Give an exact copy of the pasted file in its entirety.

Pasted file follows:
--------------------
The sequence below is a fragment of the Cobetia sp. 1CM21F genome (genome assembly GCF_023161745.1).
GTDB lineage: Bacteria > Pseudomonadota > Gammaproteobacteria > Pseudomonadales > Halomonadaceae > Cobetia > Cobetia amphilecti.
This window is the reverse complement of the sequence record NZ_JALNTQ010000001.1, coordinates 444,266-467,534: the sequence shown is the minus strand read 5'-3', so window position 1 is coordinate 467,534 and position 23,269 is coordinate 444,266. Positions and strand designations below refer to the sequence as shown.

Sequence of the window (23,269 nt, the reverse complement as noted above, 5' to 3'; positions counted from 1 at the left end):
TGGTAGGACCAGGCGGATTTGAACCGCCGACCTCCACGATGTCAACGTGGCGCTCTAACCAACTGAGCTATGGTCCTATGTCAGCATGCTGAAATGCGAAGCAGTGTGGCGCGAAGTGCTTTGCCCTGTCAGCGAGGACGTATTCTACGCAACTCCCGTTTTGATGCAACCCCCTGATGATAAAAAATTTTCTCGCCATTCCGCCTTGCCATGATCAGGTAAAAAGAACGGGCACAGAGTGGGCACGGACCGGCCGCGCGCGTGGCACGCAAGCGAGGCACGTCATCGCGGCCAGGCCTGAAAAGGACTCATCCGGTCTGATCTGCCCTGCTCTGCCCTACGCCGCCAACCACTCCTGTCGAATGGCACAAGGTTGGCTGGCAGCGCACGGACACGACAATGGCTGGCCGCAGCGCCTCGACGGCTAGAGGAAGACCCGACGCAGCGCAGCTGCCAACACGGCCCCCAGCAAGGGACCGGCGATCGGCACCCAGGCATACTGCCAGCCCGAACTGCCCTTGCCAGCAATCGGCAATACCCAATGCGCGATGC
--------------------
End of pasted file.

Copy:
The sequence below is a fragment of the Cobetia sp. 1CM21F genome (genome assembly GCF_023161745.1).
GTDB lineage: Bacteria > Pseudomonadota > Gammaproteobacteria > Pseudomonadales > Halomonadaceae > Cobetia > Cobetia amphilecti.
This window is the reverse complement of the sequence record NZ_JALNTQ010000001.1, coordinates 444,266-467,534: the sequence shown is the minus strand read 5'-3', so window position 1 is coordinate 467,534 and position 23,269 is coordinate 444,266. Positions and strand designations below refer to the sequence as shown.

Sequence of the window (23,269 nt, the reverse complement as noted above, 5' to 3'; positions counted from 1 at the left end):
TGGTAGGACCAGGCGGATTTGAACCGCCGACCTCCACGATGTCAACGTGGCGCTCTAACCAACTGAGCTATGGTCCTATGTCAGCATGCTGAAATGCGAAGCAGTGTGGCGCGAAGTGCTTTGCCCTGTCAGCGAGGACGTATTCTACGCAACTCCCGTTTTGATGCAACCCCCTGATGATAAAAAATTTTCTCGCCATTCCGCCTTGCCATGATCAGGTAAAAAGAACGGGCACAGAGTGGGCACGGACCGGCCGCGCGCGTGGCACGCAAGCGAGGCACGTCATCGCGGCCAGGCCTGAAAAGGACTCATCCGGTCTGATCTGCCCTGCTCTGCCCTACGCCGCCAACCACTCCTGTCGAATGGCACAAGGTTGGCTGGCAGCGCACGGACACGACAATGGCTGGCCGCAGCGCCTCGACGGCTAGAGGAAGACCCGACGCAGCGCAGCTGCCAACACGGCCCCCAGCAAGGGACCGGCGATCGGCACCCAGGCATACTGCCAGCCCGAACTGCCCTTGCCAGCAATCGGCAATACCCAATGCGCGATGC